A battle that both have lost
Regardless of who has better merit in their argument, the fact of the matter is that close to 1,000 people have died in Israel’s hammering attack of Gaza, with most of the fatalities and casualties being civilians.india Updated: Jan 15, 2009 20:26 IST
The Right to defend oneself is a fundamental right, whether that someone is a State or a people without a State. In that sense, both sides in the Israeli-Palestinian conflict that has raged for the last 19 days have trotted out their cause for digging their heels in and calling themselves the ‘victim’. Regardless of who has better merit in their argument, the fact of the matter is that close to 1,000 people have died in Israel’s hammering attack of Gaza, with most of the fatalities and casualties being civilians. That, above everything else, should be reason enough for the blood flow to stop. The singular problem when it comes to diplomacy — usually conducted in this context through war — is that both Israel and the Hamas, which governs the Gaza Strip and has been firing rockets into Israeli territory, want to showcase victory to their respective galleries. For Tel Aviv with elections a month away, victory is nothing less than the destruction of the Hamas, an elected component of the Palestinian Authority that unlike its West Bank counterpart Fatah, remains openly hostile to Israel. For Hamas, surviving amidst the ruins will be considered a victory.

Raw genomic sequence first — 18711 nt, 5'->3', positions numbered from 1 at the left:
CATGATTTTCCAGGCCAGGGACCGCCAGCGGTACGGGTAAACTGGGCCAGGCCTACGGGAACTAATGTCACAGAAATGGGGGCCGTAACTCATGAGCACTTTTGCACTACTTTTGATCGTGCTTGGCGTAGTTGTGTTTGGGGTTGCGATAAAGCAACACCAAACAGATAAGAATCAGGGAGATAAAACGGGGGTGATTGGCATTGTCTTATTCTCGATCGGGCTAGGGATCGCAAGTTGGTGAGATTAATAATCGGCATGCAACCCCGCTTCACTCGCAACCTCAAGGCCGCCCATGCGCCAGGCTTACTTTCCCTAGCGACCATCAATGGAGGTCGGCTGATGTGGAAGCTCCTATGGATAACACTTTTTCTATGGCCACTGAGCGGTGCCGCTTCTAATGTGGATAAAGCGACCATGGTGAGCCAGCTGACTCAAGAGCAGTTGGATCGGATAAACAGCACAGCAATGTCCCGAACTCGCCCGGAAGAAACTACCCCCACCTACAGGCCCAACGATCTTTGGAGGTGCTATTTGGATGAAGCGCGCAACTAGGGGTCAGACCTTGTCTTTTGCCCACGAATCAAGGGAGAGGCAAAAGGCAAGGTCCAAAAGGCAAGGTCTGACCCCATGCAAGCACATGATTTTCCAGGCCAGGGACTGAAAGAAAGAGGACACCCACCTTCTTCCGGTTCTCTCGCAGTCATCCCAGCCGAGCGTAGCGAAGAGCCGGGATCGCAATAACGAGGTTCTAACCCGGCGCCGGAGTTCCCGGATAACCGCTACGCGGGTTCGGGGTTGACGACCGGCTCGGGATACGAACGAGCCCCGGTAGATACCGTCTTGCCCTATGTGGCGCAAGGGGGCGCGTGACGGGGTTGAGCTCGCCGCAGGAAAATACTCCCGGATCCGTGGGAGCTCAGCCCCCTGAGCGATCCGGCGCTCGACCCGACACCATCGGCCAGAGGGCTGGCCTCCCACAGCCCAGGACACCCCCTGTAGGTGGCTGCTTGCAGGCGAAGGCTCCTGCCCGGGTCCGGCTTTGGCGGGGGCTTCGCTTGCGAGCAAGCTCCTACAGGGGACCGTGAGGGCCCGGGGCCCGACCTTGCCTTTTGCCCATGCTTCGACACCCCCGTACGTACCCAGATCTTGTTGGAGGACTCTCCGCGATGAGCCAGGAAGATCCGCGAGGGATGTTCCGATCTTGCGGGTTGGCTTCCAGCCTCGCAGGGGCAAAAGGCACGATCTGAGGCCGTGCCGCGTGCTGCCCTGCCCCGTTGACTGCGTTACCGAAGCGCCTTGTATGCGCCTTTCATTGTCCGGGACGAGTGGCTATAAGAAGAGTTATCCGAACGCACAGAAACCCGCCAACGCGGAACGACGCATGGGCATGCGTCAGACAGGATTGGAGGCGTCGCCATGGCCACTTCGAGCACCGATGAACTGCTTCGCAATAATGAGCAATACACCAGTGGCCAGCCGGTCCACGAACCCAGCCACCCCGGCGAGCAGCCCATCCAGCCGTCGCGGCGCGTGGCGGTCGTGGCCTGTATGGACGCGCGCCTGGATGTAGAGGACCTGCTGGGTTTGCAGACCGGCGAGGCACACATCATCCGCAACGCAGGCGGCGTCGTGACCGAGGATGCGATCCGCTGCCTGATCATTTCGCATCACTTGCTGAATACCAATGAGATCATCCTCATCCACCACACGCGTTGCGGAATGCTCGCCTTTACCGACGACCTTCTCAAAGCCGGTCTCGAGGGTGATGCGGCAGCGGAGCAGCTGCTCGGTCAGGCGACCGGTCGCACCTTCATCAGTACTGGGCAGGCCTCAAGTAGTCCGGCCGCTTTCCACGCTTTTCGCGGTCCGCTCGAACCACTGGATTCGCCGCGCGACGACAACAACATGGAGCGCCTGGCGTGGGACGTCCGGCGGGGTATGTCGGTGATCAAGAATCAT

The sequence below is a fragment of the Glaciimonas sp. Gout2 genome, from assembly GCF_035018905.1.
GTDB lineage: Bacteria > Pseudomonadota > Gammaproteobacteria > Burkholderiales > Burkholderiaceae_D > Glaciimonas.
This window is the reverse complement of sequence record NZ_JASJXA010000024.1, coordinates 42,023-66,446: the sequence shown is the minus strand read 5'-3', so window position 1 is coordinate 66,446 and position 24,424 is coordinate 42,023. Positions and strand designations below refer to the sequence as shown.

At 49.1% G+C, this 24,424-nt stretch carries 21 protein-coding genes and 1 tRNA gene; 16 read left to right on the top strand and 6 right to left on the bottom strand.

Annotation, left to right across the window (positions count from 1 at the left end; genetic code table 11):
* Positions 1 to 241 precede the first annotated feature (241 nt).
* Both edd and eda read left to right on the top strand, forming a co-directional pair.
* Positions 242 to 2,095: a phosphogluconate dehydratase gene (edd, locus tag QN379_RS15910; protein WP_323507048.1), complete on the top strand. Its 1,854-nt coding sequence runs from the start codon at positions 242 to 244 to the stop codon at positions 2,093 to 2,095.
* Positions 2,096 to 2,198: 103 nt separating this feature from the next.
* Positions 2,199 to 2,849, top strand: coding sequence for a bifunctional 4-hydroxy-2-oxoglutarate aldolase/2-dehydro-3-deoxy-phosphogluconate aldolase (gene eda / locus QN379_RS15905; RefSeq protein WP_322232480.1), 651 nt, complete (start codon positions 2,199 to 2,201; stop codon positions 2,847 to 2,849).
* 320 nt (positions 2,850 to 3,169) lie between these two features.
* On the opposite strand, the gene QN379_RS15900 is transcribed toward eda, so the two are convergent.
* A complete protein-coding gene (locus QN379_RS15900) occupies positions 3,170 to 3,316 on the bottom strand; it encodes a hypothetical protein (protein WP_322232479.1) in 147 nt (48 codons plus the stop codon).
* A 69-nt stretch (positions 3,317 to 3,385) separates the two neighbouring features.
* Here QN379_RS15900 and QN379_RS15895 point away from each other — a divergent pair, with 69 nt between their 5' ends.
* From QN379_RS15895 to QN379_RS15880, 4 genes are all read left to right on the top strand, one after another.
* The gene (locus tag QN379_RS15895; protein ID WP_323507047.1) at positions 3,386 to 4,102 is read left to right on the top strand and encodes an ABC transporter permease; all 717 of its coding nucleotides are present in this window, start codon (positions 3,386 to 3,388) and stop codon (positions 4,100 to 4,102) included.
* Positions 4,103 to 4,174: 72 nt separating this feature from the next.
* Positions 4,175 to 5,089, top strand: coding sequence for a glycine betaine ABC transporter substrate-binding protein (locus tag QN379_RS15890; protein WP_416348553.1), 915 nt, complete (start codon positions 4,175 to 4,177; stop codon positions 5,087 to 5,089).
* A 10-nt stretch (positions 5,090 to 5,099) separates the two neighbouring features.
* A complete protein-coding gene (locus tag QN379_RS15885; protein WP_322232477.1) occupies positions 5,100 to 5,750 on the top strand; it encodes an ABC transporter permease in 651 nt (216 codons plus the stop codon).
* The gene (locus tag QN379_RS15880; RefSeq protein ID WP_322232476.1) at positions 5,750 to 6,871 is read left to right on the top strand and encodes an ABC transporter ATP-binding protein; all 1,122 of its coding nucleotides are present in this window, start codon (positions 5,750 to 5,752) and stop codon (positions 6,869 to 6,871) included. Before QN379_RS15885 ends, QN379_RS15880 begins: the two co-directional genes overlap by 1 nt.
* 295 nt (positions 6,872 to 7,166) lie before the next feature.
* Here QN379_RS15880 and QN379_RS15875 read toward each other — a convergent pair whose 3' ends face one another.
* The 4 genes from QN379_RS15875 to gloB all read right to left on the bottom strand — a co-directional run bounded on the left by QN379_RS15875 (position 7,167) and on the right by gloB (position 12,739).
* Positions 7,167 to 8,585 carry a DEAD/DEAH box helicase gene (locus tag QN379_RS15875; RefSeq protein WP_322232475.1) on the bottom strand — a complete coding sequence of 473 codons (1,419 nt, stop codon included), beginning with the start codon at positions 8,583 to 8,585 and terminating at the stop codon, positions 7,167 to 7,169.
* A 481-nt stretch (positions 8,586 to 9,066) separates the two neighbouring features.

Meanwhile, the body count mounts. The Egyptian-French-brokered ceasefire plan has been doing the rounds for some days now. From what one hears, it essentially means a ten-day ceasefire, with conditions imposed on both sides: Israel stops its attack, moves its troops out of Gaza, while Hamas stops its rockets and talks are started regarding stopping arms being smuggled into Hamas hands from Egypt and lifting the economic sanctions on Gaza. Understandably, Gaza resident Hamas leader Ismail Haniyeh is willing to agree to conditions, while exiled leaders like Khaled Meshal are not.
It is imperative that Israel stops the war for humanitarian reasons. Tactically too, one is unsure what the continued pummeling has achieved in terms of delivering a death blow to its proclaimed target: Hamas. In fact, Israel’s ‘Operation Cast Lead’ seems to have reinforced Hamas support, not undermined it. Like the temporary truce that is being sought, deterrence of only a temporary kind has been achieved. Hamas, on its part, should realise that being the legitimate voice of Gaza Palestinians does not give it the sanction to use a battered people as cannon fodder. The ceasefire, even if it clicks into place, will bring nothing except tentative solace to a people caught between a boulder and a very hard place. At this moment, even that looks worth demanding.